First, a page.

William R. Newell was a noted evangelist and Bible teacher. One day, as he was on his way to teach a Bible class at the Moody Bible Institute in Chicago, he was meditating about how Jesus suffered for him at Calvary.
So impressed was he by these thoughts that he stepped into an empty classroom and began to write out his testimony. The words were given to Daniel B. Towner, the music director at the institute, who then composed music for the text.
At Calvary became at that time a popular gospel song, and it remains so today. Newell tells about all the years he spent in vanity and pride, caring not that his Lord was crucified, and knowing not that it was for him that Christ died at Calvary.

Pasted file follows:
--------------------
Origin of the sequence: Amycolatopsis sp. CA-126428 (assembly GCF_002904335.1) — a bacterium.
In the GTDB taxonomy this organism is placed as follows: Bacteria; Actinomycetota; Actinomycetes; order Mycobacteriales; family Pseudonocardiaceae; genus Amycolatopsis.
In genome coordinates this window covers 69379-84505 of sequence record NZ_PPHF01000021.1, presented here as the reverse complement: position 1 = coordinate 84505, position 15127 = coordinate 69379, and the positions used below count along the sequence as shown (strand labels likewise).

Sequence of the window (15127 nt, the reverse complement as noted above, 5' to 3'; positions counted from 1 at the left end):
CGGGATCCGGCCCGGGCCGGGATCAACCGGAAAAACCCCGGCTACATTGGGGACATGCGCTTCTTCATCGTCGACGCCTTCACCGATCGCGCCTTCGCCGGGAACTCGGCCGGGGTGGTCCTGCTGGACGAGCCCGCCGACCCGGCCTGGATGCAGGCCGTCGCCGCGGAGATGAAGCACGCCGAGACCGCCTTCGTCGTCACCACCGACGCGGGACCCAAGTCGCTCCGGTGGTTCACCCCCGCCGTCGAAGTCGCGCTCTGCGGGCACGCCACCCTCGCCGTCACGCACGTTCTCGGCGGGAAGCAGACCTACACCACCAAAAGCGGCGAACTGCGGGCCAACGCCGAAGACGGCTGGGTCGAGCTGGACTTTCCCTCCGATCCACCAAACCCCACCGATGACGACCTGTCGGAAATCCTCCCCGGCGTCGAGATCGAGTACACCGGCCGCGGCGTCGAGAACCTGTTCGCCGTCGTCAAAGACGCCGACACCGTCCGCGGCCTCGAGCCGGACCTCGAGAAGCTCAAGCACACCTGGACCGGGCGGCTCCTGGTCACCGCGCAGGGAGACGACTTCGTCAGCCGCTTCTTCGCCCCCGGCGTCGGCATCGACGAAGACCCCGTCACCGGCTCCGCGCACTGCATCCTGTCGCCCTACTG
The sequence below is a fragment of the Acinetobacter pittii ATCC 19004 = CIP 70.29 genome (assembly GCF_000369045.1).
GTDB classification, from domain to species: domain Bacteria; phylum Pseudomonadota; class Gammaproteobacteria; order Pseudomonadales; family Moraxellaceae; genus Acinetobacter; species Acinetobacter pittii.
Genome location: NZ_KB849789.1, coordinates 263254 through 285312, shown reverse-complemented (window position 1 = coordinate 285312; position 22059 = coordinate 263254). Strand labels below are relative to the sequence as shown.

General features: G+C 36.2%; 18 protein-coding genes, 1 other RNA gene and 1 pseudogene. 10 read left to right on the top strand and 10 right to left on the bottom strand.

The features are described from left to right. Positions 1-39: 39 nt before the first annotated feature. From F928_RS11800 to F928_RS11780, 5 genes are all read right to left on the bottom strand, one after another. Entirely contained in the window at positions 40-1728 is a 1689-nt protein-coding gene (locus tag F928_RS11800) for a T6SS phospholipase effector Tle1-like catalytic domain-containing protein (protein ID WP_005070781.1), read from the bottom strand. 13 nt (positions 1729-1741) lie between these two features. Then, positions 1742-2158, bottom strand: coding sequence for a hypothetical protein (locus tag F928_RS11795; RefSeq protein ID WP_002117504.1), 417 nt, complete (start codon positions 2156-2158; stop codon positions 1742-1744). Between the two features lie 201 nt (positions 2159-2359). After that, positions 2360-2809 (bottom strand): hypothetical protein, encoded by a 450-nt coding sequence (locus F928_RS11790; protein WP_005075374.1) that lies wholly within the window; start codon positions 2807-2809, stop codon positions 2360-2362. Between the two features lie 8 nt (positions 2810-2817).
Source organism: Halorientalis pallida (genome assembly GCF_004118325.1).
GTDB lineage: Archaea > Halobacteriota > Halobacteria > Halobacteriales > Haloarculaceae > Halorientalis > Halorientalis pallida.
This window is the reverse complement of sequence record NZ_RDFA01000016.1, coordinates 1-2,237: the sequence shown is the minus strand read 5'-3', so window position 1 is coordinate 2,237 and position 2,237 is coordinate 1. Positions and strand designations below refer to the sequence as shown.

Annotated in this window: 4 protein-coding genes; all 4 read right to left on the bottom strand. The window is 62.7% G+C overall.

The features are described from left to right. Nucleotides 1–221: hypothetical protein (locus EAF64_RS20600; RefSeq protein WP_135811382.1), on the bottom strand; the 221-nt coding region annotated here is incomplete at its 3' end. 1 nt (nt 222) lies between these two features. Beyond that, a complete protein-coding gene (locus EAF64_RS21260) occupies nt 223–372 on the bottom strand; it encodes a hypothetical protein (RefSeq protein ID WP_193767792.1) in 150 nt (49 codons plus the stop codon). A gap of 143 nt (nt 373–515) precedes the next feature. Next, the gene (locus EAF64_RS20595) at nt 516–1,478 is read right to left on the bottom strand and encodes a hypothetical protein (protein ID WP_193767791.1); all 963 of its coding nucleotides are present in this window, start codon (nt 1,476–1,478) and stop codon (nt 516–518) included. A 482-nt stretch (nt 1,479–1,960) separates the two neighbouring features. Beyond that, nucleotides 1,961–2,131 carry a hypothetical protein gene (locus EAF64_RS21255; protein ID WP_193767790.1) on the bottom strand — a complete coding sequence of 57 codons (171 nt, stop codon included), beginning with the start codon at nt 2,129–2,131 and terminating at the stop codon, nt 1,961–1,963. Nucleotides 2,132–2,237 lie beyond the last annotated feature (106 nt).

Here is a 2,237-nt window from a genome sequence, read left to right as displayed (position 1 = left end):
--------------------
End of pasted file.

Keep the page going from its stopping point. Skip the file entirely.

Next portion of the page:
This great hymn ends with this declaration: “Oh, the mighty gulf that God did span at Calvary!” Charles Woodbridge had written that “there is a precipitous gulf of sin” that separates sinners from God. He “has prepared a bridge which spans the frightening abyss.”
At Calvary Jesus died for our sins, and was raised from the dead. The bridge “enables the guilty sinner to start for Heaven,” Woodbridge points out.
“A strong faith in a weak bridge will not bridge the gulf,” wrote Paul Little, “but a weak faith in a strong bridge will get you to the other side.”